Effects of treated wastewater on the ecotoxicity of small streams – Unravelling the contribution of chemicals causing effects

Autoři: Cornelia Kienle aff001;  Etiënne L. M. Vermeirssen aff001;  Andrea Schifferli aff001;  Heinz Singer aff002;  Christian Stamm aff002;  Inge Werner aff001
Působiště autorů: Swiss Centre for Applied Ecotoxicology, Dübendorf, Zürich, Switzerland aff001;  Department of Environmental Chemistry, Swiss Federal Institute of Aquatic Science and Technology (Eawag), Dübendorf, Zürich, Switzerland aff002
Vyšlo v časopise: PLoS ONE 14(12)
Kategorie: Research Article
doi: https://doi.org/10.1371/journal.pone.0226278


Wastewater treatment plant effluents are important point sources of micropollutants. To assess how the discharge of treated wastewater affects the ecotoxicity of small to medium-sized streams we collected water samples up- and downstream of 24 wastewater treatment plants across the Swiss Plateau and the Jura regions of Switzerland. We investigated estrogenicity, inhibition of algal photosynthetic activity (photosystem II, PSII) and growth, and acetylcholinesterase (AChE) inhibition. At four sites, we measured feeding activity of amphipods (Gammarus fossarum) in situ as well as water flea (Ceriodaphnia dubia) reproduction in water samples. Ecotoxicological endpoints were compared with results from analyses of general water quality parameters as well as a target screening of a wide range of organic micropollutants with a focus on pesticides and pharmaceuticals using liquid chromatography high-resolution tandem mass spectrometry. Measured ecotoxicological effects in stream water varied substantially among sites: 17β-estradiol equivalent concentrations (EEQbio, indicating the degree of estrogenicity) were relatively low and ranged from 0.04 to 0.85 ng/L, never exceeding a proposed effect-based trigger (EBT) value of 0.88 ng/L. Diuron equivalent (DEQbio) concentrations (indicating the degree of photosystem II inhibition in algae) ranged from 2.4 to 1576 ng/L and exceeded the EBT value (70 ng/L) in one third of the rivers studied, sometimes even upstream of the WWTP. Parathion equivalent (PtEQbio) concentrations (indicating the degree of AChE inhibition) reached relatively high values (37 to 1278 ng/L) mostly exceeding the corresponding EBT (196 ng/L PtEQbio). Decreased feeding activity by amphipods or decreased water flea reproduction downstream compared to the upstream site was observed at one of four investigated sites only. Results of the combined algae assay (PSII inhibition) correlated best with results of chemical analysis for PSII inhibiting herbicides. Estrogenicity was partly and AChE inhibition strongly underestimated based on measured steroidal estrogens respectively organophosphate and carbamate insecticides. An impact of dissolved organic carbon on results of the AChE inhibition assay was obvious. For this assay more work is required to further explore the missing correlation of bioassay data with chemical analytical data. Overall, the discharge of WWTP effluent led to increased estrogenicity, PSII and AChE inhibition downstream, irrespective of upstream land use.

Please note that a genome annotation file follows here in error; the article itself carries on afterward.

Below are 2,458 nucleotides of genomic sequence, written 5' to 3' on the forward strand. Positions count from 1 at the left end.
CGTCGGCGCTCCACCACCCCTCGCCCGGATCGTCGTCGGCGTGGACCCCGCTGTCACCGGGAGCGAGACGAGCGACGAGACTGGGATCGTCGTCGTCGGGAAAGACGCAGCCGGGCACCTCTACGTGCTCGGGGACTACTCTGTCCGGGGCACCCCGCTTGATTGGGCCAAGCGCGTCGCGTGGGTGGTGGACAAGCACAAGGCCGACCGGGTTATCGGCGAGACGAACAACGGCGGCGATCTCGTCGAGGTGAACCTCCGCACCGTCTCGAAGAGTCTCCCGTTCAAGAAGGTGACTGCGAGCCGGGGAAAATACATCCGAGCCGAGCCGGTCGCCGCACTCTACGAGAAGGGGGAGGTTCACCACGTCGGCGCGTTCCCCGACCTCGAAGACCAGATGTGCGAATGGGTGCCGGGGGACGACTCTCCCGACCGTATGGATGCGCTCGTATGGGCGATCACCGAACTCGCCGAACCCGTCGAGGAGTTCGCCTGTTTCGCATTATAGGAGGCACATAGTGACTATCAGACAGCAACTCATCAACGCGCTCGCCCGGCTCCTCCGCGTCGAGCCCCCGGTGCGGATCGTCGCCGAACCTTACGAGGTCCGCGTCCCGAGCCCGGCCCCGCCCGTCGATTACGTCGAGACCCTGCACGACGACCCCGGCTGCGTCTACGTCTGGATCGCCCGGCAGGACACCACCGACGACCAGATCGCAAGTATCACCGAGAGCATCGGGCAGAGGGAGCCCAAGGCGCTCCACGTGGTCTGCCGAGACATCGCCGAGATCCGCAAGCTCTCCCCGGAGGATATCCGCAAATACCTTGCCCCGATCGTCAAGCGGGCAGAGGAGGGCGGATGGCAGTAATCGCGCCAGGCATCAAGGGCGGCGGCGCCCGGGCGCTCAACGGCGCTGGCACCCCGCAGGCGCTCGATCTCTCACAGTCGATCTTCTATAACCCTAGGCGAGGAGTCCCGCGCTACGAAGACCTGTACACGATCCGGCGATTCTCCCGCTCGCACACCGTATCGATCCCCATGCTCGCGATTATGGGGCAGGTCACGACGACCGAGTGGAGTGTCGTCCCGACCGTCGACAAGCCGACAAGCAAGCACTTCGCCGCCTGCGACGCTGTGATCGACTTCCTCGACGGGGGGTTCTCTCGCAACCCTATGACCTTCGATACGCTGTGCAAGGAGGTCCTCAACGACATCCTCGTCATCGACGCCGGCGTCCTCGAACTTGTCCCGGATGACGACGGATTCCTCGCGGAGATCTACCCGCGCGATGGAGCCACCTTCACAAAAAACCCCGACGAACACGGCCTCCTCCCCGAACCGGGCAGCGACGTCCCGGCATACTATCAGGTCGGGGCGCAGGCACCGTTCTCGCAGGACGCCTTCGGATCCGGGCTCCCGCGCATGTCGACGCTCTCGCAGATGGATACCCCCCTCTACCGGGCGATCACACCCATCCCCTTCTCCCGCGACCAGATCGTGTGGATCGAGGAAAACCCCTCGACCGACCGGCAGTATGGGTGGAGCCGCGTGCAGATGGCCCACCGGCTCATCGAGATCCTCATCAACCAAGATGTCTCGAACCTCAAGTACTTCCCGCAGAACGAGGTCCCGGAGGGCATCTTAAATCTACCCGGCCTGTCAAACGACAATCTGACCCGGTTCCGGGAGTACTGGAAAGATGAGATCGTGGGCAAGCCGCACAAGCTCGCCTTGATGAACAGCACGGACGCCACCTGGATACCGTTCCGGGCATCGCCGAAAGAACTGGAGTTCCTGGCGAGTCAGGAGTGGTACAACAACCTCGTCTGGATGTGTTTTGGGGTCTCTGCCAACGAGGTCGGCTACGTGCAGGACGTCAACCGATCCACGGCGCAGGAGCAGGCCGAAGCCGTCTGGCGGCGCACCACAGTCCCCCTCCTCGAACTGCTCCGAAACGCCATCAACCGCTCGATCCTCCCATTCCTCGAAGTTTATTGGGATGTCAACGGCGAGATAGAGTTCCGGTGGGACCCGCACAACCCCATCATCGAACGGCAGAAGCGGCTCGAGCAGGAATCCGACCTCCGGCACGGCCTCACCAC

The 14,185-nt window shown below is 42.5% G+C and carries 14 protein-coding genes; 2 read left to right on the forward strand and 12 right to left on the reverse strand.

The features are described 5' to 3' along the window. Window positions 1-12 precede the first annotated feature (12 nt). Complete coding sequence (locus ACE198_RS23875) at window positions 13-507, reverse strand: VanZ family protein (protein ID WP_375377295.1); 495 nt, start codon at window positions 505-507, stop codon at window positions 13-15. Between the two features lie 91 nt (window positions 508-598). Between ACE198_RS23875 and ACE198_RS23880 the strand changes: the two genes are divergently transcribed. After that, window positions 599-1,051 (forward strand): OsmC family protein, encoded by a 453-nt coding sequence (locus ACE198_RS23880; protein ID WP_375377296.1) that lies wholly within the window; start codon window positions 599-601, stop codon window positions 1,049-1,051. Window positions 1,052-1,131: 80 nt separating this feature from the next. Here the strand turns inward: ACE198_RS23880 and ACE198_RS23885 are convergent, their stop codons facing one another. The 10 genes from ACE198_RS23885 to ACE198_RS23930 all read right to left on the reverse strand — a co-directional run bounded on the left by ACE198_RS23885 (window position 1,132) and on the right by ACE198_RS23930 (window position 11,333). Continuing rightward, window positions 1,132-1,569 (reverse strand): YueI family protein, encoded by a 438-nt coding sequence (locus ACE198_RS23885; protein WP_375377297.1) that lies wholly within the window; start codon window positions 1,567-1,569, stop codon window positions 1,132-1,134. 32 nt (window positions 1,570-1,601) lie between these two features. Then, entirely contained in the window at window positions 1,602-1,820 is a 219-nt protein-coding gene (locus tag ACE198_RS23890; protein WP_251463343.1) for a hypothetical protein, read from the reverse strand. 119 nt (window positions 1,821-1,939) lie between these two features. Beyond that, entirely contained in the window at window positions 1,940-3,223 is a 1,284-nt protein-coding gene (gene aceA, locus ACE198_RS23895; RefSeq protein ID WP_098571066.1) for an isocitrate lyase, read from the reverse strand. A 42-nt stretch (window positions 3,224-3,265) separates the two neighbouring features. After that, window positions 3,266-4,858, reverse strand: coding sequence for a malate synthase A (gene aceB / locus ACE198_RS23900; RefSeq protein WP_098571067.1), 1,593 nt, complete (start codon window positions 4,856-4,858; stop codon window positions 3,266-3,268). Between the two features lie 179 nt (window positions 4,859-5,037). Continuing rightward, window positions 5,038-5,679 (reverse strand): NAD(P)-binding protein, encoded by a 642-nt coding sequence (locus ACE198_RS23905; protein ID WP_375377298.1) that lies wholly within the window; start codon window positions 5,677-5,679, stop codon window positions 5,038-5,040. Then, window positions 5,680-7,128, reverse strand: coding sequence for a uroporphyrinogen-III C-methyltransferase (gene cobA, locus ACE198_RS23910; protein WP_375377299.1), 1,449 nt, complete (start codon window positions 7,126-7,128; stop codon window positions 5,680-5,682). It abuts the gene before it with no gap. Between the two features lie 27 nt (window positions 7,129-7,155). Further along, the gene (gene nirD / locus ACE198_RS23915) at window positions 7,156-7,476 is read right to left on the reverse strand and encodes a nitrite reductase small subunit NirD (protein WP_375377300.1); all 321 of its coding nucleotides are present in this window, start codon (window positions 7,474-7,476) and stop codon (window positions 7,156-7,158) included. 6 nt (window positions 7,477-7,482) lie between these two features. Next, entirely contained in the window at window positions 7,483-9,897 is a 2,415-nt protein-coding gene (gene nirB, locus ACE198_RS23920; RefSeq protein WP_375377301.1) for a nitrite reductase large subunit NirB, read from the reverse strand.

Klíčová slova:

Algae – Effluent – Herbicides – Chemical analysis – Rivers – Surface water – Water pollution – Ecotoxicology


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